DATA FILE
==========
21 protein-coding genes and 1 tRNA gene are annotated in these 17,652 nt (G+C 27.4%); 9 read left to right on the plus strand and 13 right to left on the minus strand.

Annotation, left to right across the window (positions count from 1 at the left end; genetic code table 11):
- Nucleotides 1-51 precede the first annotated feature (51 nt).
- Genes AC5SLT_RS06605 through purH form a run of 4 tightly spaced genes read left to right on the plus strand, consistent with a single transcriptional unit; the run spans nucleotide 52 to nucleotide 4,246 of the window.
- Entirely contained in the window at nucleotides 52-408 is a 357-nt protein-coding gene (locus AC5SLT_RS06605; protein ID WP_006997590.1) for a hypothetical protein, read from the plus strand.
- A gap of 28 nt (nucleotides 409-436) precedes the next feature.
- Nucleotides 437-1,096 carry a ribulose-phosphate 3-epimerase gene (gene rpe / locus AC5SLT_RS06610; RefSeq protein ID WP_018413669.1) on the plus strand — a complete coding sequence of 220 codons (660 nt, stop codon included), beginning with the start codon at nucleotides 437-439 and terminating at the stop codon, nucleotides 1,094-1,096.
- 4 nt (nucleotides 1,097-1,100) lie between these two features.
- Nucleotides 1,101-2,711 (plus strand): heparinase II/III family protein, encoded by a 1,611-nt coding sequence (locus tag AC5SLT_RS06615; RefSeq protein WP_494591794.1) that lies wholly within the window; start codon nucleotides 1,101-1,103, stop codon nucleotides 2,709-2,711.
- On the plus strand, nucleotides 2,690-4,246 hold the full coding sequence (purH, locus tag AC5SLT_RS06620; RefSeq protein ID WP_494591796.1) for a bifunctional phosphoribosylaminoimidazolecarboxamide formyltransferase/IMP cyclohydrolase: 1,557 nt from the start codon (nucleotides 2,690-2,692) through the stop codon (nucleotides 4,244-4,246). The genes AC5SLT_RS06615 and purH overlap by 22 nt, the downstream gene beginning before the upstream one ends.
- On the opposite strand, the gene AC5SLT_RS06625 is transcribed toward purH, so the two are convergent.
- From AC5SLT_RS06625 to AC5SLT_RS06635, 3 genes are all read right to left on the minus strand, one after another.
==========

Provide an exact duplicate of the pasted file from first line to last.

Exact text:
21 protein-coding genes and 1 tRNA gene are annotated in these 17,652 nt (G+C 27.4%); 9 read left to right on the plus strand and 13 right to left on the minus strand.

Annotation, left to right across the window (positions count from 1 at the left end; genetic code table 11):
- Nucleotides 1-51 precede the first annotated feature (51 nt).
- Genes AC5SLT_RS06605 through purH form a run of 4 tightly spaced genes read left to right on the plus strand, consistent with a single transcriptional unit; the run spans nucleotide 52 to nucleotide 4,246 of the window.
- Entirely contained in the window at nucleotides 52-408 is a 357-nt protein-coding gene (locus AC5SLT_RS06605; protein ID WP_006997590.1) for a hypothetical protein, read from the plus strand.
- A gap of 28 nt (nucleotides 409-436) precedes the next feature.
- Nucleotides 437-1,096 carry a ribulose-phosphate 3-epimerase gene (gene rpe / locus AC5SLT_RS06610; RefSeq protein ID WP_018413669.1) on the plus strand — a complete coding sequence of 220 codons (660 nt, stop codon included), beginning with the start codon at nucleotides 437-439 and terminating at the stop codon, nucleotides 1,094-1,096.
- 4 nt (nucleotides 1,097-1,100) lie between these two features.
- Nucleotides 1,101-2,711 (plus strand): heparinase II/III family protein, encoded by a 1,611-nt coding sequence (locus tag AC5SLT_RS06615; RefSeq protein WP_494591794.1) that lies wholly within the window; start codon nucleotides 1,101-1,103, stop codon nucleotides 2,709-2,711.
- On the plus strand, nucleotides 2,690-4,246 hold the full coding sequence (purH, locus tag AC5SLT_RS06620; RefSeq protein ID WP_494591796.1) for a bifunctional phosphoribosylaminoimidazolecarboxamide formyltransferase/IMP cyclohydrolase: 1,557 nt from the start codon (nucleotides 2,690-2,692) through the stop codon (nucleotides 4,244-4,246). The genes AC5SLT_RS06615 and purH overlap by 22 nt, the downstream gene beginning before the upstream one ends.
- On the opposite strand, the gene AC5SLT_RS06625 is transcribed toward purH, so the two are convergent.
- From AC5SLT_RS06625 to AC5SLT_RS06635, 3 genes are all read right to left on the minus strand, one after another.